Nottinghamshire distribution: Common, with most Nottinghamshire records coming from the Bingham area, but also recorded from Colwick Woods in 1969 (Jones, R.E.). In the north of the county, this Millipede has been infrequently recorded, but there are records from Treswell Wood, Lound Wood, Sherwood Forest CP and Kirton Wood.   Nottinghamshire distribution: The most common and widespread of all the Polydesmus Millipedes recorded in Nottinghamshire, which are all visually identical and needing microscopic examination to correctly determine identification.
 
     
     
DIPLODA - CHILOGNATHA -MEROCHETA - POLYDESMIDA - Polydesmidae   DIPLODA - CHILOGNATHA -MEROCHETA - POLYDESMIDA - Polydesmidae
Polydesmus coriaceus (Porat, 1871)   Polydesmus inconstans (Latzel, 1884)
Nottinghamshire distribution: Currently just a handful of areas of the county where it is known to occur. Examination of any Polydesmus sp, may prove that this species is more common.   Nottinghamshire distribution: Proving to be widespread, with scattered records from a large area of southern Nottinghamshire. Examination of any Polydesmus sp, will certainly prove that this species is more common than records currently suggest.
 
     
     
DIPLODA - CHILOGNATHA -MEROCHETA - POLYDESMIDA - Macrosternodesmidae   DIPLODA - CHILOGNATHA -MEROCHETA - POLYDESMIDA - Macrosternodesmidae
Ophiodesmus albonanus (Latzel, 1895)   Macrosternodesmus pallicola (Brölemann, 1908)
Nottinghamshire distribution: Rare in Nottinghamshire and the only known records are from Bingham in 1969 (Jones, R.E. and Barber, A.) and most recently from a Mapperley garden in 2016 (Pendleton, T.A. and Pendleton, D.T.).   Nottinghamshire distribution: Currently just a single record, when discovered as new to Nottinghamshire at Pleasley Vale (Whiteley, D.) in 2016.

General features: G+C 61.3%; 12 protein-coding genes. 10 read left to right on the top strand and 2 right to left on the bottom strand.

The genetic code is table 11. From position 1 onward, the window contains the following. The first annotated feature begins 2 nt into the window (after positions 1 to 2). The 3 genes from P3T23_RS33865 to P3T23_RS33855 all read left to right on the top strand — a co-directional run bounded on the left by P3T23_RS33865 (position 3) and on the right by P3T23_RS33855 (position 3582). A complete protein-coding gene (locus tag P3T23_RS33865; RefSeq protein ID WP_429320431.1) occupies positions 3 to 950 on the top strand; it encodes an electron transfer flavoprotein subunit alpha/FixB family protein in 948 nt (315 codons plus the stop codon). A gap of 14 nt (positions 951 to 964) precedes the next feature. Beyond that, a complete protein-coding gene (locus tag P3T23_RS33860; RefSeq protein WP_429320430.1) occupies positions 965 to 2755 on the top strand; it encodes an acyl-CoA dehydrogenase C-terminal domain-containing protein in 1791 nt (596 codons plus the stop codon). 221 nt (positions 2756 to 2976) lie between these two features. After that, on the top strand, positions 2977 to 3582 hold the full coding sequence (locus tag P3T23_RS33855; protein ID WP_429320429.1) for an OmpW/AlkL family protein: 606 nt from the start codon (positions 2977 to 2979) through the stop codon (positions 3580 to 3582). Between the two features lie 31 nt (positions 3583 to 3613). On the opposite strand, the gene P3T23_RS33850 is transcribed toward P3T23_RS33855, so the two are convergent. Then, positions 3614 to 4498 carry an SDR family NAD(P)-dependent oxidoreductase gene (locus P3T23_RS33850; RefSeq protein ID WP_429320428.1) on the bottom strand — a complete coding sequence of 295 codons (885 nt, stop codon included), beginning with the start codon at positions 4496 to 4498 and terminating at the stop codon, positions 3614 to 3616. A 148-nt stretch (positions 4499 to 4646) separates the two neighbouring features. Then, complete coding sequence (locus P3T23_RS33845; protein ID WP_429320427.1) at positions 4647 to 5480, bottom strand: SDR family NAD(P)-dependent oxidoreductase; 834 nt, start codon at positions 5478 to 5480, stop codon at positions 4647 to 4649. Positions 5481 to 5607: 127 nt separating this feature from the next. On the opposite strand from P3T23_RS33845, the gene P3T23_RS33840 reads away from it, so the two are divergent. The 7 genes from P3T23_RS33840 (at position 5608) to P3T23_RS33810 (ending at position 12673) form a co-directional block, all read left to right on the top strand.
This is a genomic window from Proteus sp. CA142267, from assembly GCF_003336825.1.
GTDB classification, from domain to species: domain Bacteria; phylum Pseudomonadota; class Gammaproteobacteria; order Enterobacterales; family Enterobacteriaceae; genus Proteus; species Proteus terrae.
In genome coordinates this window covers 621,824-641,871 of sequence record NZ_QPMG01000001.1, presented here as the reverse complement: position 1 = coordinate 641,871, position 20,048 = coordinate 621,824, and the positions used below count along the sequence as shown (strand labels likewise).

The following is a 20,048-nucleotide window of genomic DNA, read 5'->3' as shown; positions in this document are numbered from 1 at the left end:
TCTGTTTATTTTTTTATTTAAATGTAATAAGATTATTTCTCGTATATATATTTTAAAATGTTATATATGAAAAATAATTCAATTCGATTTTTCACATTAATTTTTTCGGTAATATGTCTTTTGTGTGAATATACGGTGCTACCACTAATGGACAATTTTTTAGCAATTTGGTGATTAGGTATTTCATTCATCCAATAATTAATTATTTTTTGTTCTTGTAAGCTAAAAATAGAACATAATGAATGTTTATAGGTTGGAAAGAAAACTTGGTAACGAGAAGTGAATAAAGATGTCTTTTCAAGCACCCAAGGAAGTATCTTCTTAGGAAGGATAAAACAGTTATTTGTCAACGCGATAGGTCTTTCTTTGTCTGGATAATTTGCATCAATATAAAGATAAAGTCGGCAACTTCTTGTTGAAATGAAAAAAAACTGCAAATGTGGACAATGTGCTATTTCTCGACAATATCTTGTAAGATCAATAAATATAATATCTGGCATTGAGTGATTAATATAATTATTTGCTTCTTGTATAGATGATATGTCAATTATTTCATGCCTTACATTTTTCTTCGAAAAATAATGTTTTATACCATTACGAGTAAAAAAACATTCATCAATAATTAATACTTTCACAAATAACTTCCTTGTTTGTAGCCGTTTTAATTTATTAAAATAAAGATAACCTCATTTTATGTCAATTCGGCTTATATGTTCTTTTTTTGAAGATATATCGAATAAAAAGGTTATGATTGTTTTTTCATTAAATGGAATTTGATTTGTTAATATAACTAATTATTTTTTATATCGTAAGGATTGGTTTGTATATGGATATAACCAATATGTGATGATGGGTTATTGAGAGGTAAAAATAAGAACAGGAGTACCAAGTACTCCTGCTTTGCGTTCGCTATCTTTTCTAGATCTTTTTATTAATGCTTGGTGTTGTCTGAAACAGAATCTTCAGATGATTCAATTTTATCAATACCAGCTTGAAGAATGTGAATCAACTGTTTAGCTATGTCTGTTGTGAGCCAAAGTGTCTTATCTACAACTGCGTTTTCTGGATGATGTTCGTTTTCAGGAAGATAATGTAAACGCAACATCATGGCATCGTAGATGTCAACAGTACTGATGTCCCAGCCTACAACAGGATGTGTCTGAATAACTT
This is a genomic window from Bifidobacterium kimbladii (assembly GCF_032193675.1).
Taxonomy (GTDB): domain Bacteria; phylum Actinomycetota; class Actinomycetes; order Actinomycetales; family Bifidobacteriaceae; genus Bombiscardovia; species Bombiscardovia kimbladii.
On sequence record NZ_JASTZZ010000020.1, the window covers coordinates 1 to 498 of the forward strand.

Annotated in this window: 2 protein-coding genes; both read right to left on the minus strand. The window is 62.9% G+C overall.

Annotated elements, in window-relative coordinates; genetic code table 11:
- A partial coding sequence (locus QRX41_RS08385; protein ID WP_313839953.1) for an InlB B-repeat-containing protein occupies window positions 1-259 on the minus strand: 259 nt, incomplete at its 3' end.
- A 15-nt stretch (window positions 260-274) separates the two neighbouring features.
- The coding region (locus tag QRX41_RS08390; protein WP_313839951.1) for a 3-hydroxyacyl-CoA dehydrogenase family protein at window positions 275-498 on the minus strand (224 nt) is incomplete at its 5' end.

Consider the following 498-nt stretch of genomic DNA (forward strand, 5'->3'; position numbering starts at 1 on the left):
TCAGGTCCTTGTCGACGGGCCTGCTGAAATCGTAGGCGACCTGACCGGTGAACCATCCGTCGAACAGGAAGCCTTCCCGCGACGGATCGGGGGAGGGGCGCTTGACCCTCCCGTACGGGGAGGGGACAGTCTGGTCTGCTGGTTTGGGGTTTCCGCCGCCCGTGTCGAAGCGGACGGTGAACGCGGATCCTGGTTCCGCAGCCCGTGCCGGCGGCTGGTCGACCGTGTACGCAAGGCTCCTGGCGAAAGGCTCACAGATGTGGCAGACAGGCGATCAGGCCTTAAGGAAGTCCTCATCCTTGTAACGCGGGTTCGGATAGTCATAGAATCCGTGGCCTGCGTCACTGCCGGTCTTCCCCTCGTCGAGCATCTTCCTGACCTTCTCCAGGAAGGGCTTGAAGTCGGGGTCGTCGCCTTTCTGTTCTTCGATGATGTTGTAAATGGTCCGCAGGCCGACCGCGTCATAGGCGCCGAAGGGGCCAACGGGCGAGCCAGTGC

DIPLODA - CHILOGNATHA -JULIFORMIA - JULIDA - Blaniulidae DIPLODA - CHILOGNATHA -JULIFORMIA - JULIDA - Blaniulidae   DIPLODA - CHILOGNATHA -JULIFORMIA - JULIDA - Blaniulidae
Choneiulus palmatus (Nemec, 1895)   Proteroiulus fuscus (Am Stein, 1857)
Nottinghamshire distribution: Currently known only from a stone wall at Church Warsop, where several specimens were found underneath loose mortar in March 2015 (Pendleton, T.A. and Pendleton, D.T.)   Nottinghamshire distribution: A very common Millipede which is widespread in Nottinghamshire, especially in the Sherwood Forest area. It is usually found under bark in wooded areas, but is not restricted to such habitat.
 
     
     
DIPLODA - CHILOGNATHA -JULIFORMIA - JULIDA - Blaniulidae   DIPLODA - CHILOGNATHA -JULIFORMIA - JULIDA - Blaniulidae
Blaniulus guttulatus (Fabricius, 1798)   Archiboreoiulus pallidus (Brade-Birks, 1920)
Nottinghamshire distribution: Widespread in woodland, but also found in other habitats, including suburban gardens. There are scattered records from Newark, Bingham, Bunny Old Wood and from The Meadows area of Nottingham (Barber, A.) and it is generally common at Sherwood Forest. There are several similar species which can cause identification difficulties.   Nottinghamshire distribution: A species found only in the south-east of Nottinghamshire. All the county's records have come from Bingham (where it was widely recorded) but there are Trent Valley records from Shelford and Radcliffe-on-Trent (Jones, R.E.) in 1969.
 
     
     
DIPLODA - CHILOGNATHA -JULIFORMIA - JULIDA - Blaniulidae   DIPLODA - CHILOGNATHA -JULIFORMIA - JULIDA - Nemasomatidae
Boreoiulus tenuis (Bigler, 1913)   Nemasoma varicorne (C.L.Koch, 1847)
Nottinghamshire distribution: Uncommon and presumably a much under-recorded species in Nottinghamshire. There are just four county records, after being discovered new to the county in 2015 (Heeney, W.).   Nottinghamshire distribution: Formerly rare, with three county records from Whatton and Radcliffe-on-Trent in 1969 (Jones, P.E.) and at Sherwood Forest in 1970 (Jones, R.E.). Now being recorded at sdeveral other sites, but seemingly not common.